Here is a video walkthrough of the sample:

@devkeydet

Using postman with Azure AD

UPDATE (27JUN2017): I’ve been ping’d a few times about updating this post since it uses the old portal UI.  It seems many people land here through their favorite search engine.  John Gallant has an updated post here that should server the same purpose: http://blog.jongallant.com/2017/03/azure-active-directory-access-tokens-postman/

Postman (https://www.getpostman.com/) is a popular tool for testing out a web api.  Figuring out how to use it with a resource protected by Azure AD is a bit daunting for many.  I created this walkthrough video to help you understand how to use the postman oauth 2 authorization helper with AAD.

Here are the values I use in the video so you can copy/paste them:

Auth URL: https://login.windows.net/common/oauth2/authorize?resource=https%3A%2F%2Fb2byour.resource.domain%2F

Access Token URL: https://login.microsoftonline.com/common/oauth2/token

@devkeydet

 

Using an ERD tool to create CRM entities

I get asked this now and then:

“I want to use Erwin [or Visio or Visual Studio or…] to graphically design the CRM entity model, then have the actual CRM entities generated off of the tool I used to design the entities.”

While I am not aware of a direct way to do this with any ERD tools, there is a multi-step process you can use as long as your ERD designer can generate a SQL or Access database:

  • Use your ERD designer to model your entities, fields and relationships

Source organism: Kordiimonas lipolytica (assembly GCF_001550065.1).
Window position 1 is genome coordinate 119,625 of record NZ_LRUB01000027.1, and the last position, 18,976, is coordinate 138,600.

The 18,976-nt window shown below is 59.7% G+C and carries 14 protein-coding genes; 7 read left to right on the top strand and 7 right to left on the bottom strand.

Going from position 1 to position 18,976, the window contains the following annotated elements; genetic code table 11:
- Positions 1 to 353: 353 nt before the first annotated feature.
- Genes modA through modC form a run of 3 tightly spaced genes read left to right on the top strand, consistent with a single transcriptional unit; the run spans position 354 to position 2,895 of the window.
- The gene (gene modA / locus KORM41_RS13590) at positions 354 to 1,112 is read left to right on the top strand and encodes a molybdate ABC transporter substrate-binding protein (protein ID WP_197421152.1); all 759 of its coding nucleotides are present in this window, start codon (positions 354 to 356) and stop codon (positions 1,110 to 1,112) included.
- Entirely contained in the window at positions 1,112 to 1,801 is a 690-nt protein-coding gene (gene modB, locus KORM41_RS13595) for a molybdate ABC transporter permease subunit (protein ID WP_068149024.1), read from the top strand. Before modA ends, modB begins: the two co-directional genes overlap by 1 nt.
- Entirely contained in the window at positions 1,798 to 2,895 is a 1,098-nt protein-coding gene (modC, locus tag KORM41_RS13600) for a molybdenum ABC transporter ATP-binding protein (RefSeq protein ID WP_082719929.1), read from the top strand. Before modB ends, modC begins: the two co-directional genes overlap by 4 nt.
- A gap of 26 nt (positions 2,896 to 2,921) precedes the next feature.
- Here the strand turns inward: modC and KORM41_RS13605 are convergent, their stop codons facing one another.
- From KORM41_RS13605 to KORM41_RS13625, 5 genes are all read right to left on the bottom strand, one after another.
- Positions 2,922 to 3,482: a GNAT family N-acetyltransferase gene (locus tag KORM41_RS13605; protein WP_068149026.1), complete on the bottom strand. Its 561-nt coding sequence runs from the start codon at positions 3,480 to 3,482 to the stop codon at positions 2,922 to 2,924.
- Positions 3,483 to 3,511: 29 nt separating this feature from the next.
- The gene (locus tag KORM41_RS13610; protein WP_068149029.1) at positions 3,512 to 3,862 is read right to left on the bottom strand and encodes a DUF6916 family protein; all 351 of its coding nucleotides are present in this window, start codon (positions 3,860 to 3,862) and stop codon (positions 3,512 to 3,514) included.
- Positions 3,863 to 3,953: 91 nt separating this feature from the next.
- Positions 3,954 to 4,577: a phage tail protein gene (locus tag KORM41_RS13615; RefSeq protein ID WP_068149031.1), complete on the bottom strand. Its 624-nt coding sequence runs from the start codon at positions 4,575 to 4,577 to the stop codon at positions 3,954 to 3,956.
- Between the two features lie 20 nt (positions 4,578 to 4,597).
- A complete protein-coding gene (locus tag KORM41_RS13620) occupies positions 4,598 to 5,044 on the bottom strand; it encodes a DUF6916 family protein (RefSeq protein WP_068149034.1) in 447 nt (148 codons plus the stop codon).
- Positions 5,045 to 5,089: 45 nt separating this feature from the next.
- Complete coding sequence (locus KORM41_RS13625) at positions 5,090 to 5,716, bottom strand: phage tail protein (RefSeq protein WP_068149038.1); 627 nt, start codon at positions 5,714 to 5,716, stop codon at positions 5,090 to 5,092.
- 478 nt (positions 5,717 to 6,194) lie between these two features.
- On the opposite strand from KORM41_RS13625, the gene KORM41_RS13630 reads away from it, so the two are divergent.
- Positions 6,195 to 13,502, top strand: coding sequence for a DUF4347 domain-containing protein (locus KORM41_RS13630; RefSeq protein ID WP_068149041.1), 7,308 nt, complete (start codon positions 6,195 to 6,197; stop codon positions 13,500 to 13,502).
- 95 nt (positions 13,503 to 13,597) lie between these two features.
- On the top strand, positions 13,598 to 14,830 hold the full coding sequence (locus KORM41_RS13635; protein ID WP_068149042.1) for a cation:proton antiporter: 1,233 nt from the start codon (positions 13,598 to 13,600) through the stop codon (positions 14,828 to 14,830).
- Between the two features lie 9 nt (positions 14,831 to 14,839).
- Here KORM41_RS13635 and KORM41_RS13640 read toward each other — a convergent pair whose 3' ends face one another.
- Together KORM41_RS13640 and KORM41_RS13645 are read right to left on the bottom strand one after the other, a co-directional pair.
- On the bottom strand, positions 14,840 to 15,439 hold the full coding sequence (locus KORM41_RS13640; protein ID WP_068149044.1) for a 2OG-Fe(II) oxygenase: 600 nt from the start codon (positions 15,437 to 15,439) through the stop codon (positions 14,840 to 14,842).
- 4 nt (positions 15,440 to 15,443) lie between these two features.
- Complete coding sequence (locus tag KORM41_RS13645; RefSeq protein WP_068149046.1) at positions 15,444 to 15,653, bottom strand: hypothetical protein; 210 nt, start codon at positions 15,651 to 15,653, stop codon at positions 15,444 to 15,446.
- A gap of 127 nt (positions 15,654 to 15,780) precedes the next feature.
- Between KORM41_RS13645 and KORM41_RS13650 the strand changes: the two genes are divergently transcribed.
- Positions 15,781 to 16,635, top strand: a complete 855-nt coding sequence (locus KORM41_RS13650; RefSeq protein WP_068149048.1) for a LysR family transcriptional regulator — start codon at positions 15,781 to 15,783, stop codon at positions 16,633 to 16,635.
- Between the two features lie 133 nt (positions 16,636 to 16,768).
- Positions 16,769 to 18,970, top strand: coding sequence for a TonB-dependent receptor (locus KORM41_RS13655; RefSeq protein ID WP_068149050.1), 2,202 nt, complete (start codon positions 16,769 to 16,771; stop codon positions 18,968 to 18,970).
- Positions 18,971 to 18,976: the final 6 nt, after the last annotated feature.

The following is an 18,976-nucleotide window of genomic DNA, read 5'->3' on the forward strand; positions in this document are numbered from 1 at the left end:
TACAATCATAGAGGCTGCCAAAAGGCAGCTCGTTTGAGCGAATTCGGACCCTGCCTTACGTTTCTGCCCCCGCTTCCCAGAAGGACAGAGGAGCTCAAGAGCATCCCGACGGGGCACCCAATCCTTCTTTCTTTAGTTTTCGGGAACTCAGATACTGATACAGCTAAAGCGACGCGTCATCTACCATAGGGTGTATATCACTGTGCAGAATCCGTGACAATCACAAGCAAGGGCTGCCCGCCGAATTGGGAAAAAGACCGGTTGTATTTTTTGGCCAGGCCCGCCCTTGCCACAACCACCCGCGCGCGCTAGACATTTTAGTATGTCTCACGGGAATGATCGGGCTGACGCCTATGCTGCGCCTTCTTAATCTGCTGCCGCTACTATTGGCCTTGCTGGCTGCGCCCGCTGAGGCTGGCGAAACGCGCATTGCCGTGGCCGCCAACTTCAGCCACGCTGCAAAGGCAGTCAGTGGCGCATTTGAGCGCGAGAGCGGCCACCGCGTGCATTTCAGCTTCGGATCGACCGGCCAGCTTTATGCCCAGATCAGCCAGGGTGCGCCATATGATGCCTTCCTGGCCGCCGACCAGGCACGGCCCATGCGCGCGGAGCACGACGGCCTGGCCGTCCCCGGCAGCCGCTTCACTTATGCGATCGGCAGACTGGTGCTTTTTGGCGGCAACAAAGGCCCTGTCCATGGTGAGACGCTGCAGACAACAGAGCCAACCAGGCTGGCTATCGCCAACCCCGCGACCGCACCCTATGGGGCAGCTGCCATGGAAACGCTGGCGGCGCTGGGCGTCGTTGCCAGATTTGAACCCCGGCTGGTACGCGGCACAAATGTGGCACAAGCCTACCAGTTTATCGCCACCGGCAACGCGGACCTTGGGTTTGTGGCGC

• Generate a SQL or Access database from the designer
  • Use https://xrmspeedy.codeplex.com/ to generate the CRM entities from the database

Of course, you’ll need to make sure you don’t pick data types in your diagram that the xrmspeedy tool can’t translate to CRM types, but this approach can be used as a productivity enhancement to those who prefer to diagram out their entities and generated them.  Since this is an open source tool, you might consider contributing feedback if you have ideas for improvement.  After a little trial and error, I’ve found I get value out of using Visual Studio’s Entity Framework Designer plus this tool when brainstorming data models and building POCs.  Your Mileage May Vary (YMMV).

@devkeydet

Batch updating fields with crmsvcutil generated code

Scenario:

“I love early bound code because of compile time checking, LINQ query enablement, etc.  I want to batch update a bunch of records, but OrganizationServiceContext.SaveChanges() executes under the hood as one web service call per entity.  How do I batch update?  Also, how do I make sure that only the fields I change are updated?”

The answer is that you basically have to combine your crmsvcutil.exe generated code with ExecuteMultipleResults.  Here’s an example:

var conn = CrmConnection.Parse("USE A VALID connection string using appropriate format documented at https://msdn.microsoft.com/en-us/library/jj602970.aspx");
var ctx = new marcsctest1Context(new OrganizationService(conn));